Member Leader Charles Thompson Stands Strong Amid Racist Threats at Pelican Bay State Prison


SEIU Local 1000 member Charles Thompson has been waiting for some good news, and last week he got it. The State Compensation Insurance Fund (SCIF) approved his claim for damages to his health as a result of harassment he’s experienced at Pelican Bay State Prison (PBSP) over the last seven years. “Not an ounce of me is afraid of the Department of Corrections anymore,” Charles said. “We really don’t have the luxury of beating around the bush; we need to call it what it is. There is a systemic problem at Pelican Bay.”

Charles, who grew up in Detroit and served in the Marines, is currently pursuing a doctorate in educational leadership while working as an elementary school teacher at the PBSP. Currently assigned to Adult Basic Education, he has taught the general population since 2014. In his decades of work as a State employee, he’s never experienced a workplace with the severe issues that plague Pelican Bay. The culture of fear and intimidation that nurses and other staff have made a central call of their organizing efforts has weighed especially heavily on him.

“I have four witnesses that heard management claim they would put me back in the classroom, and then try to find some reason to fire me, because they were upset with my union responsibilities and health requirements,” Thompson confided. These issues mirror those experienced by his fellow healthcare professionals, who have been navigating understaffed and unsafe workplaces for years. “Management comes up with justifications to overwork me, then acts like since they have the right to do it, they can keep the pressure up.”

However, as one of only a handful of Black employees, Thompson has experienced several especially egregious workplace incidents. “One manager vented to her old team, referring to me with racist language and threatening me with violence,” he said. “When I was told the husband of one of the managers would physically threaten me, the prison assured me that he could not get on the grounds, since he didn’t have a gate pass.”

Crescent City, where Pelican Bay is located, is a small, rural, predominantly white community. As one of the few Black residents in the community, these threats against him do not stop at the boundaries of the workplace. “What’s stopping this from spilling over outside the workplace? Myself and the only other African-American employee in the education department are the targets of constant racism,” he said. “Management claims that these incidents weren’t meant to be taken seriously, but I don’t have the luxury of not taking them seriously.”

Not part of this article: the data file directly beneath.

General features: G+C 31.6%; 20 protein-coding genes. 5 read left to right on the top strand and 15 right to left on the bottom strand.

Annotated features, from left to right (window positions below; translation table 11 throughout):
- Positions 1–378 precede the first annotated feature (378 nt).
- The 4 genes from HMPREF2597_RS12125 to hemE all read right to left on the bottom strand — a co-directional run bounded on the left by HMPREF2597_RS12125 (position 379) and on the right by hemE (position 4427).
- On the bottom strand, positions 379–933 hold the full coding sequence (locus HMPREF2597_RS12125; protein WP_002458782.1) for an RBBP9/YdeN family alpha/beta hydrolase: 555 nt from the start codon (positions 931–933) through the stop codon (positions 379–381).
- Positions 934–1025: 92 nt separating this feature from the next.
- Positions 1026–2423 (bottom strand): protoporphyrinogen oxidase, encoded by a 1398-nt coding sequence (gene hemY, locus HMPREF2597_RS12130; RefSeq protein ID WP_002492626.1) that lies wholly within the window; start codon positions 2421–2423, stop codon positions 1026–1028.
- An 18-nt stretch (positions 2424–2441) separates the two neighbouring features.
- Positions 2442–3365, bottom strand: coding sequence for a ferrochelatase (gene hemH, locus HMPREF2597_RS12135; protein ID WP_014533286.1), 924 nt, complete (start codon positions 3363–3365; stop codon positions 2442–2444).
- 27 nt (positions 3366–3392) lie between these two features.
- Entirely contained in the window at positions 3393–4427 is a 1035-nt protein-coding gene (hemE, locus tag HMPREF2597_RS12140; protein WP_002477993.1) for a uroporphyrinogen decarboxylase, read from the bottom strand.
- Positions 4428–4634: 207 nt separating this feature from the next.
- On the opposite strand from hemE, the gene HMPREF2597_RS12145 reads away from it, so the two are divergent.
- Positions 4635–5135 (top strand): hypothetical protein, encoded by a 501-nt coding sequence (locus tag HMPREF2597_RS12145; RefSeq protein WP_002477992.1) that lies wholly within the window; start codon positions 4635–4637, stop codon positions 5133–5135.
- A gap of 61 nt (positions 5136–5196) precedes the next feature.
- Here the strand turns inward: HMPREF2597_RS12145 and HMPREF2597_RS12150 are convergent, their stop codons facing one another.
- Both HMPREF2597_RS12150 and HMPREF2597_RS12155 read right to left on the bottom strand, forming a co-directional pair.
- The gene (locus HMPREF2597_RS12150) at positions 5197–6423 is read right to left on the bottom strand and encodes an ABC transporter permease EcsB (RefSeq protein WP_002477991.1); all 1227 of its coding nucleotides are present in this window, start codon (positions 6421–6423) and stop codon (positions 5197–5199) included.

All of this culminated in a recent incident where Charles was walked off the work site on his birthday after management claimed his mental health made him a threat to other employees. Thompson suspects a different motive. “This is a continuation of the arcane, ableist, and racist system at CDCR that sidelines discussions of mental health in the workplace,” he said, “even as correctional officers, nurses, and other staff are at risk of serious impacts to their mental health, including suicide.” Even worse, these risks are not being mitigated by current approaches. “We get suicide prevention training once a year, but we’re still subject to all the stigmas in the workplace.”

The trauma and stress of dealing with this situation has damaged relationships at work and at home for Charles, and he finally had enough. By turning to Local 1000, he’s been able to not only step up to defend himself in the workplace but to help other employees who are struggling with the same oppressive management. “I pride myself on standing up for members and addressing grievances within minutes of hearing about them,” he said. “Had it not been for the union and legal representation, these racist incidents would have cost me my job. When you call your union rep, you’re getting the best that money can buy.”

The organizing at Pelican Bay, which has primarily focused on the risks posed to nurses by this culture of fear, is also taking up the struggle against a racist culture that employees refuse to accept. “We do not have any reason to be ashamed,” says Charles. “This divide-and-conquer mentality from management has to be stopped, and the press and public must know that we are unified to prevent this from continuing.”

The struggle for respect in the workplace is one that all the staff at Pelican Bay are experiencing on a daily basis. The solutions to these problems are not ready-made; they are being developed by Local 1000 members at PBSP who have united to build a workplace in which they feel safe and helps them provide the best care and services to their patients and students. This is a struggle that union members like Charles know will bear fruit only with the unity and power that comes through an organized workplace. “One day, I’m going to retire,” he said. “But before I do, I want to leave this place trained to protect itself and fight for worker’s rights.”